BROOKSVILLE — Hernando County commissioners decided on Tuesday to delay discussions on whether to seek federal stimulus dollars for a central water system to help residents who have elevated levels of arsenic in their well water.
State officials had asked Hernando to take preliminary steps to seek funding for a water system to serve homes in rural areas southeast of Brooksville. The system could cost $15 million, and state officials have sent mixed messages about how much the county could get in grants or loans.
Commission Chairman Dave Russell was concerned that the next steps would mean the county would spend money before knowing how much help might be available. Russell, who lives in the affected area, said the state program providing residents with bottled water and filtering systems was working.
He was also concerned that a central water system could open the area up to development. Commissioners agreed unanimously to allow staff to continue to monitor the availability of funds.
In other action:
• Commissioners agreed to decide on June 9 whether to allow expansion of a residential drug treatment program in a Spring Hill neighborhood. Neighbors of the center on Cessna Drive had asked the board to overturn the Planning and Zoning Commission's approval.
The property was originally an adult congregate care facility but became a drug treatment program last year when new owners purchased it. Those owners, who are affiliated with the Church of Scientology, want to increase the number of beds from 22 to 54 and to add other amenities to the three-acre site.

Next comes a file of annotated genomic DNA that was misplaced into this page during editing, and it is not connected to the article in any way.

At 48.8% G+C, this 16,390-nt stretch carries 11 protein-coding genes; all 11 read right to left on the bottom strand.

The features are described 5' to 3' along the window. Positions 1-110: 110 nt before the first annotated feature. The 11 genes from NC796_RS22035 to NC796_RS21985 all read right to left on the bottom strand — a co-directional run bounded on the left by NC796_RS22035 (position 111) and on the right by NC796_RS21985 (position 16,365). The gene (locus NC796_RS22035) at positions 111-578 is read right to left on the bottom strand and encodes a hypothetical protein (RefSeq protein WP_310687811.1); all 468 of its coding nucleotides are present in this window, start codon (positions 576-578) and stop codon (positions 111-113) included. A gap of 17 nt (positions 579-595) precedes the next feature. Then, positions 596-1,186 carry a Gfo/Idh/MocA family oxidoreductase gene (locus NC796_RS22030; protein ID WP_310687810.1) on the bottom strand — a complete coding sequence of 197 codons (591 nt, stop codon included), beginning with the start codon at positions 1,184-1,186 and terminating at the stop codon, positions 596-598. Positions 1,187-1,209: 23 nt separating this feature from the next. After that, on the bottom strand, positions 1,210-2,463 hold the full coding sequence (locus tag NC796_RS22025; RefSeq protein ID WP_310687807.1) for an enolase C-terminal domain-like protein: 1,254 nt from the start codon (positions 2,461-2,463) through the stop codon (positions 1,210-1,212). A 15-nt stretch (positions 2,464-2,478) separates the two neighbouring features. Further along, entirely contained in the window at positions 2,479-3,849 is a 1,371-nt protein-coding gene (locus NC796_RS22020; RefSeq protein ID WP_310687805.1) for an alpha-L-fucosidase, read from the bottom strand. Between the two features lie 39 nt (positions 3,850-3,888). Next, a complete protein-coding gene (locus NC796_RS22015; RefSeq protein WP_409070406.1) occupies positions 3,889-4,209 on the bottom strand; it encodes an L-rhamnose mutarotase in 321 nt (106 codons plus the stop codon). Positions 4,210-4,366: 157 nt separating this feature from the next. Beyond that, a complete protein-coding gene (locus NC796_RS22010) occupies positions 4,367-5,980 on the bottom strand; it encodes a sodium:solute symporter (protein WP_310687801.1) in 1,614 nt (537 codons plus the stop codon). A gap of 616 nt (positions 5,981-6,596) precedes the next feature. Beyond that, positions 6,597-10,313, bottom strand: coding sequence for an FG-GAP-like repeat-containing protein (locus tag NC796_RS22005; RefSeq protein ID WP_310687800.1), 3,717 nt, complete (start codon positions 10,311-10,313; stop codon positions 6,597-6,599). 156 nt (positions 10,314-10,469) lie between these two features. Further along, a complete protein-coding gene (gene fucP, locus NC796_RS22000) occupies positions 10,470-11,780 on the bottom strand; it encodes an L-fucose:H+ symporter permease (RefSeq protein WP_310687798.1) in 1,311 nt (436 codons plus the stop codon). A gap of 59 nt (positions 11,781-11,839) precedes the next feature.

• Commissioners took the first steps to upgrade the Glen wastewater treatment plant, eventually closing the Weeki Wachee plant; to expand the availability of water for reuse; and to make other system improvements.
Cost of the project is an estimated $40 million and funding could come from state appropriations, loans and the Southwest Florida Water Management District. Commissioners on Tuesday unanimously approved the planning document for the project and the loan agreement.
Commissioners also approved changes to the utilities code to access those state loans. One will require county residents to hook up to wastewater services as they become available, bringing the county's rules in line with state rules.
Utilities director Joe Stapf said the availability of wastewater service was a complex issue of determining capacity, and he didn't see that the change in the rule would force many people to have to hook onto the system. Commissioners tweaked the rule language to make sure of that.